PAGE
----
i'll stop there. the above passage finishes halfway through page 5. PAGE 5. can you imagine what delights await me?

it has occurred to me over the recent years that i have some sort of fiction-fatigue. i've read so many novels, that they all seem to, while not the same, follow similar plot lines, like commercial movies do. it surprises and delights when i read something that is different, unfamiliar and unpredictable. i know there is different fiction out there, but it just seems hard to commit at times. it's like making new friends once you're over 40. i just can't be bothered, really.

non-fiction, like that above, is fresh and unpredictable. i can find out things i didn't know, find out more about topics i know a little about.

my reading has bothered people over the years. once, my ex-husband ripped up a couple of books in a fit of rage, i wasn't paying him enough attention perhaps. he hated my reading, so much. it was a continual source of conflict between us. but did i stop reading? no.

if i could, i would lie in bed all day, day after day, reading. if it were the olden days, i would be one of those spinsterly women, slightly sickly, who sits and reads, because it's all she has. i would take to my bed regularly, withdrawing from the world and all in it, and read. hell, i do that now.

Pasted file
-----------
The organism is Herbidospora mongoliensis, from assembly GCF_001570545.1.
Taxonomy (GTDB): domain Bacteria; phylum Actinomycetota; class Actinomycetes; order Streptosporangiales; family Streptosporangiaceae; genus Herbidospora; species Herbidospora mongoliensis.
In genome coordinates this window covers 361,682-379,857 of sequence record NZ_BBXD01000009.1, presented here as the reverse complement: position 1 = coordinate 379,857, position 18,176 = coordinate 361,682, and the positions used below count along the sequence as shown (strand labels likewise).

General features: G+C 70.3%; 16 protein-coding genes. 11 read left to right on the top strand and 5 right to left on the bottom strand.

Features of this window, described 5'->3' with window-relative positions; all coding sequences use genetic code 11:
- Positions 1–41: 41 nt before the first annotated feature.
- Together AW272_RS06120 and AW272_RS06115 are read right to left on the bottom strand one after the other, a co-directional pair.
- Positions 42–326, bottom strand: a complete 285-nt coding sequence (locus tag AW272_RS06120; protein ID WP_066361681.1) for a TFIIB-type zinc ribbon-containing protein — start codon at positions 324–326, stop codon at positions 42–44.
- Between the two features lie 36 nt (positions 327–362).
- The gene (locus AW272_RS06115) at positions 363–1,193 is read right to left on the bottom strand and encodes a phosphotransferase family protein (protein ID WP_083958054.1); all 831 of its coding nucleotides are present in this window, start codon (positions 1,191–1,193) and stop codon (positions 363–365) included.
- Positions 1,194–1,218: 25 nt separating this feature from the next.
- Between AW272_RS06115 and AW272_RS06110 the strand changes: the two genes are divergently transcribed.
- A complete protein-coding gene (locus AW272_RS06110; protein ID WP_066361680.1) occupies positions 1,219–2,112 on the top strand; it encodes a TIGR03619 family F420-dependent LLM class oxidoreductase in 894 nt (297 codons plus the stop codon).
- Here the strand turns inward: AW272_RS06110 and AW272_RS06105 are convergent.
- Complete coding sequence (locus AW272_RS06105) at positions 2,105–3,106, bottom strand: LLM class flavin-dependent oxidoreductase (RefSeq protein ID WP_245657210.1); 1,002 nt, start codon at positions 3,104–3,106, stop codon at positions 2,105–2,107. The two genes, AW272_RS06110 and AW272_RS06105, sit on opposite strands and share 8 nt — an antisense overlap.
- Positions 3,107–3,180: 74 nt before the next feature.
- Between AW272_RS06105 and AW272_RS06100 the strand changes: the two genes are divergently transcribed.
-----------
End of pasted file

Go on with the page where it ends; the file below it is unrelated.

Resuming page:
can you read too much? i think so. my daughter is way more of a reader than i was at that age. my reading obsession didn't really kick in until i was in my mid-to-late teens. sure, i read heaps before then. all the standard books, and some non-standard. i remember climbing onto my parents' bed and riffling through the cupboard, i found a novel called the fan club, by irving wallace, a story about a fan club of misfits and psychos who kidnap a movie actress who is part marilyn monroe, part sharon tate, and the hottest, sexiest star in all of hollywood. from memory, there were four guys in the fanclub, one was like a nice guy, one was like a loser-nerd-creep premature ejaculator, one was a bastard woman-hater, and i can't remember the other one. it's a very misogynistic book, as the men all take turns raping her (the rapes in great detail) and basically she gets smart, and realised that she has to make them think she is falling in love with each and every one of them, but they all have to keep it secret from each other. in the end i think she escapes, possibly she kills one of more of them.